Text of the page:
Interestingly, The Corner Room was one place that I turned up fully expecting not to find it or at least not without great difficulty. At least that was what I thought after reading about it on TimeOut. So you can imagine my disappointment when the staff at Town Hall Hotel promptly pointed me the way to The Corner Room with military precision,"take the lift at the corner to first floor, step out and turn left."
The Corner Room, which doubles up as the breakfast venue for guests at Town Hall Hotel, is rather smallish even compared to Marcus Wareing's Berkeley. But what it lacks in size, it made up in ambiance and service. A winding staircase leading to nowhere stands beside the cashier counter, a disused fireplace on one end with another wall adorned with hanging lamps. The entire room is amply illuminated by two large windows, which I was told is one more than its parent restaurant, Viajante.
After reading the online reviews, we knew what to order without even looking at the short menu. Even though we have trekked all the way from Angel Islington along Regents Canal, we managed to grab a bite and some drinks at Towpath Cafe and Andor Bureau along the way so we went for the mains right away.
We felt a bit peckish almost immediately after placing our orders and checked with the waitress whether the croissants were freshly made. "They are all baked barely an hour ago," came a swift reply and it was added to our order. The basket of pain au chocolat and croissant (£2.50) came soon after and that occupied us for a bit while waiting for the mains. We later realised that as the mains' portions are relatively small, the pastries served more as a stomach filler.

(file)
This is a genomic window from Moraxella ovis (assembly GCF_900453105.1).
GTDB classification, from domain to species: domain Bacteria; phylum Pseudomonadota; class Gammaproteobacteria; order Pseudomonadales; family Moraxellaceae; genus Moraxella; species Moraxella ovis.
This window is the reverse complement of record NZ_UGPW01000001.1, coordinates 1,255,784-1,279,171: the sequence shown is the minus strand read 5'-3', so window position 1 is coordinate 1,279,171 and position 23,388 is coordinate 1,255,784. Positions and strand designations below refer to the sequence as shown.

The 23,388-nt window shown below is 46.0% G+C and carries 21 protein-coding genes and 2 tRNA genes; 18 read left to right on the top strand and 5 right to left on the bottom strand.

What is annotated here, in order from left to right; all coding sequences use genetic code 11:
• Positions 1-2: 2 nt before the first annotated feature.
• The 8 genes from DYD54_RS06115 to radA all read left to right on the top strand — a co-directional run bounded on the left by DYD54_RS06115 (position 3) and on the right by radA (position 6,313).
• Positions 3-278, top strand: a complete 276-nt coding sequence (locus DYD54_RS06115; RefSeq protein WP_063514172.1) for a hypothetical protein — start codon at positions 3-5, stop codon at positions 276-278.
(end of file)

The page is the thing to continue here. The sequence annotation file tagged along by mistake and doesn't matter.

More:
I can't remember when was the last time I had a really good pork dish. Without a distinct flavour like beef or lamb, it can only rely on the gravy or herbs that it is cooked in for taste. My pork and Portuguese bread pudding (£12) would probably set the benchmark for future pork dishes that I come across. Two chunks of tender roasted pork, still pink within, set over soft bread pudding crumbles. I would venture that the essence of the dish lies in the bread pudding, which is infused with herbs and a tinge of salt and chilli. The dish came with some lightly boiled young carrots split right down the middle. It all come together in a nice neat package.
The lamb rump and belly (£12) came with "true baby vegetables". Lamb invariably goes well with salsa verde and that was no exception. Like the pork, the lamb was still pink in the middle just the way it should be done. If you find your plate keep on tipping to one side when cutting the meat, it is because the plate's base is relatively small. Just do the cutting at the plate's dead centre and you'll do just fine.
We were told by the staff that The Corner Room is usually quite busy so I guess we were rather fortunate that there was only one other table occupied that afternoon. It must be that everyone else was busking in the glorious summer weather. The good news is that The Corner Room serves food all day from 12pm onwards. However, there seem to be a concerted effort to keep the restaurant under wraps as there is no online presence; it is not even mentioned on the Town Hall Hotel's website. The Corner Room doesn't accept any reservation and I suspect it's because it doesn't even have a phone number that you can call. But one thing's for sure, the food alone is well worth the trip and if need be, queue for it.
Thursday, 30 June 2011
The Corner Room Bethnal Green review - Viajante's spin-off determined to stay hidden